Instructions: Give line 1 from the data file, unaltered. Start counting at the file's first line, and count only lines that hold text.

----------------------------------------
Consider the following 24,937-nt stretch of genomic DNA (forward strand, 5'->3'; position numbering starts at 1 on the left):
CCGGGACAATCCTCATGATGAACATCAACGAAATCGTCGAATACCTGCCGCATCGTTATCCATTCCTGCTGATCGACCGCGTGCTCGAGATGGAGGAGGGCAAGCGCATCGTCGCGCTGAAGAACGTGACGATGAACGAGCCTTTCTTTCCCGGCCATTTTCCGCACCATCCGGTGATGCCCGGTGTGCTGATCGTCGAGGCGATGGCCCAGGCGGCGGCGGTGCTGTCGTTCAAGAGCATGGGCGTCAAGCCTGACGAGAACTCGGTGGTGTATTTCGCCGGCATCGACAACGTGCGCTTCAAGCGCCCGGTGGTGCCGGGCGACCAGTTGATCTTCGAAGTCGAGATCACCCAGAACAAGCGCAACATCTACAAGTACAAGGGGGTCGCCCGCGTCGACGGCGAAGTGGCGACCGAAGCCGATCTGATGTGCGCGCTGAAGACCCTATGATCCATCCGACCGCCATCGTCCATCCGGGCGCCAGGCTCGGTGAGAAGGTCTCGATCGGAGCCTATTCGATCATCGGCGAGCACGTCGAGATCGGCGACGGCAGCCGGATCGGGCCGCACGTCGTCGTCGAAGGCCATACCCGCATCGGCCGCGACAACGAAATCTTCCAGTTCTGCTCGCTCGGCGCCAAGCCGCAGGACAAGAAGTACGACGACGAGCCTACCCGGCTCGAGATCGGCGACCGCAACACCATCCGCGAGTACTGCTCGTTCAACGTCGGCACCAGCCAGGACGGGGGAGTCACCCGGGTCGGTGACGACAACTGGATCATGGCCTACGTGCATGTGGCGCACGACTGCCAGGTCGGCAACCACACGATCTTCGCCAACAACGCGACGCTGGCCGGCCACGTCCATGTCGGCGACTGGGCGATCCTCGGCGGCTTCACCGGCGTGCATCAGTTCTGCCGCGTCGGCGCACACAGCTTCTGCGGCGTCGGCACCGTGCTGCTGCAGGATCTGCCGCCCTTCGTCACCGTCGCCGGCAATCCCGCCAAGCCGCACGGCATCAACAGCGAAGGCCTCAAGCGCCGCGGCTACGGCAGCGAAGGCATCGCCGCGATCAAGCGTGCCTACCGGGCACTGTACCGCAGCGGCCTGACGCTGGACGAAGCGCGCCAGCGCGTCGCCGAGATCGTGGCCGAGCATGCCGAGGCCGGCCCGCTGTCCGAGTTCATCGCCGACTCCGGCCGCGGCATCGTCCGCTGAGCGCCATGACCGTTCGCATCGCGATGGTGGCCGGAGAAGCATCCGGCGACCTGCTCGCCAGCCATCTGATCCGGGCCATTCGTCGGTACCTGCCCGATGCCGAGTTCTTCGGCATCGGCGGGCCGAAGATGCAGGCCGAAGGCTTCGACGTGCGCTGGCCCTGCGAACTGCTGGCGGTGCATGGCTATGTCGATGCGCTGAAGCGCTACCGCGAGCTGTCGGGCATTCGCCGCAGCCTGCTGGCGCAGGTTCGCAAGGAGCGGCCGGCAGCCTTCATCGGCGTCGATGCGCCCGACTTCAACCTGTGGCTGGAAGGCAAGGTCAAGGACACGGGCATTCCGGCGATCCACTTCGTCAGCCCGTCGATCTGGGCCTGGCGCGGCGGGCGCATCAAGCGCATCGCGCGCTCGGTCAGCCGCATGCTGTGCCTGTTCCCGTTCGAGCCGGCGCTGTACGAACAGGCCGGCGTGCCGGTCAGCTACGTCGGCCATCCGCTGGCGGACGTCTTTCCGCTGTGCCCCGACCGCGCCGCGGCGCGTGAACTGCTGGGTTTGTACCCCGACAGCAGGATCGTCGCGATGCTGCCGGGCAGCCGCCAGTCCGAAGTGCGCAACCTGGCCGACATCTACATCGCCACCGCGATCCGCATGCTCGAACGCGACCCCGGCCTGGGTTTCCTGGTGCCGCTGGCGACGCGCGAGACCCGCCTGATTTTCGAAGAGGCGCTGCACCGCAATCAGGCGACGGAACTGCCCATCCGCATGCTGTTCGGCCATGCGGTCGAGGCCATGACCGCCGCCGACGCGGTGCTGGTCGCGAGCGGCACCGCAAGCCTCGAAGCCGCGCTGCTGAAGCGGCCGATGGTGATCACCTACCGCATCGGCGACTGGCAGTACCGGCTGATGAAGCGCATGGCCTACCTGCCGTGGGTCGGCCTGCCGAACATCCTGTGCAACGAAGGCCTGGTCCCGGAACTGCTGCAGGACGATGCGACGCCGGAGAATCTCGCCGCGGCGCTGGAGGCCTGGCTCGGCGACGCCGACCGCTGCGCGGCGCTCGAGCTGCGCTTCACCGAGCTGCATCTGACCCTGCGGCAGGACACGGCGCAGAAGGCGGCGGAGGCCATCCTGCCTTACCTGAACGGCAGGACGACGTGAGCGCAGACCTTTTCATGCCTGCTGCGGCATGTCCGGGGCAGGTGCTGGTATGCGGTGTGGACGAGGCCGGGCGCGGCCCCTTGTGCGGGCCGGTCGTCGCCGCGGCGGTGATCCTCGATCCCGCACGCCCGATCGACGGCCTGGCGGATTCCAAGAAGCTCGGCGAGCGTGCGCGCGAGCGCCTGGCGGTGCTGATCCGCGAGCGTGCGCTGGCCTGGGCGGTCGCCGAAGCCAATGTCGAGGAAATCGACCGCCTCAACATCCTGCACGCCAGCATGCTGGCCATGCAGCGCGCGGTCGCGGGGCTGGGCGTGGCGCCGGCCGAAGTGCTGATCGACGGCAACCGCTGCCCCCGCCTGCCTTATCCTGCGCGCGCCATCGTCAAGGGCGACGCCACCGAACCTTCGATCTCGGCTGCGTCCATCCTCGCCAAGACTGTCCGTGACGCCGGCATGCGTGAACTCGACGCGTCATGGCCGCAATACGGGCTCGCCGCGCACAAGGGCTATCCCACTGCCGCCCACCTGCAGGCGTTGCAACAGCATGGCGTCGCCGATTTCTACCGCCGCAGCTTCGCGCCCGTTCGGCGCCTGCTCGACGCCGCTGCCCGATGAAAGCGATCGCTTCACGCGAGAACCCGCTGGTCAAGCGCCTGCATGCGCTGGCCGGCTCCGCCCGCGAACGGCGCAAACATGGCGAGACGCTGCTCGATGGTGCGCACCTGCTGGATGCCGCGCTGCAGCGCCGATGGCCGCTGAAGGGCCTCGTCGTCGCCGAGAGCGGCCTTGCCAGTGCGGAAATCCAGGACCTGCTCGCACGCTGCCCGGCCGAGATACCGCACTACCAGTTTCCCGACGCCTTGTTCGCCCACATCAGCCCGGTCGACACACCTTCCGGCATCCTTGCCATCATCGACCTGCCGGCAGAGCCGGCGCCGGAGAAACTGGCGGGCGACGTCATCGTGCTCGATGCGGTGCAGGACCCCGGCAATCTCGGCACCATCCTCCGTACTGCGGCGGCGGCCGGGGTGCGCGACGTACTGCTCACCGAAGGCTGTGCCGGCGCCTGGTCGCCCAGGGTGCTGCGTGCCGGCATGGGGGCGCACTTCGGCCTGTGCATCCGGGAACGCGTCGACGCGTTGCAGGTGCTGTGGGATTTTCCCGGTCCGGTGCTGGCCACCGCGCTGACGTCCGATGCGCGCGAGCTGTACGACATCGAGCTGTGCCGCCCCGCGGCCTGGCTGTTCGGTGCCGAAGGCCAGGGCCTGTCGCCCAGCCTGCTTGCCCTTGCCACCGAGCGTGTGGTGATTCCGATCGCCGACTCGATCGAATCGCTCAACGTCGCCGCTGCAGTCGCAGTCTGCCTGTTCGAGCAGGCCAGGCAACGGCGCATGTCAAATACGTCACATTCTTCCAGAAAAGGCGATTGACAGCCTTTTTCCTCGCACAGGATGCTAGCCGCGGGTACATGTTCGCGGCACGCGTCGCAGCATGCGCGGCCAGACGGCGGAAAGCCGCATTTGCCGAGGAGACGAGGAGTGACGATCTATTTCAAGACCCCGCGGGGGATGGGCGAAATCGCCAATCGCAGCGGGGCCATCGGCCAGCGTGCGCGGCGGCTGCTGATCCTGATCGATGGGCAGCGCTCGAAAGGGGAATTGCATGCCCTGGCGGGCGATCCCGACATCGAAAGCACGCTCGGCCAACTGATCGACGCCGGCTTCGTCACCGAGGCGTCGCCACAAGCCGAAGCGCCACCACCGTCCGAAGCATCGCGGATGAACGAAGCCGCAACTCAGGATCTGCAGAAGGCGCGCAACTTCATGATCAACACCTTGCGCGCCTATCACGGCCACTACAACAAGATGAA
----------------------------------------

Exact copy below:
Consider the following 24,937-nt stretch of genomic DNA (forward strand, 5'->3'; position numbering starts at 1 on the left):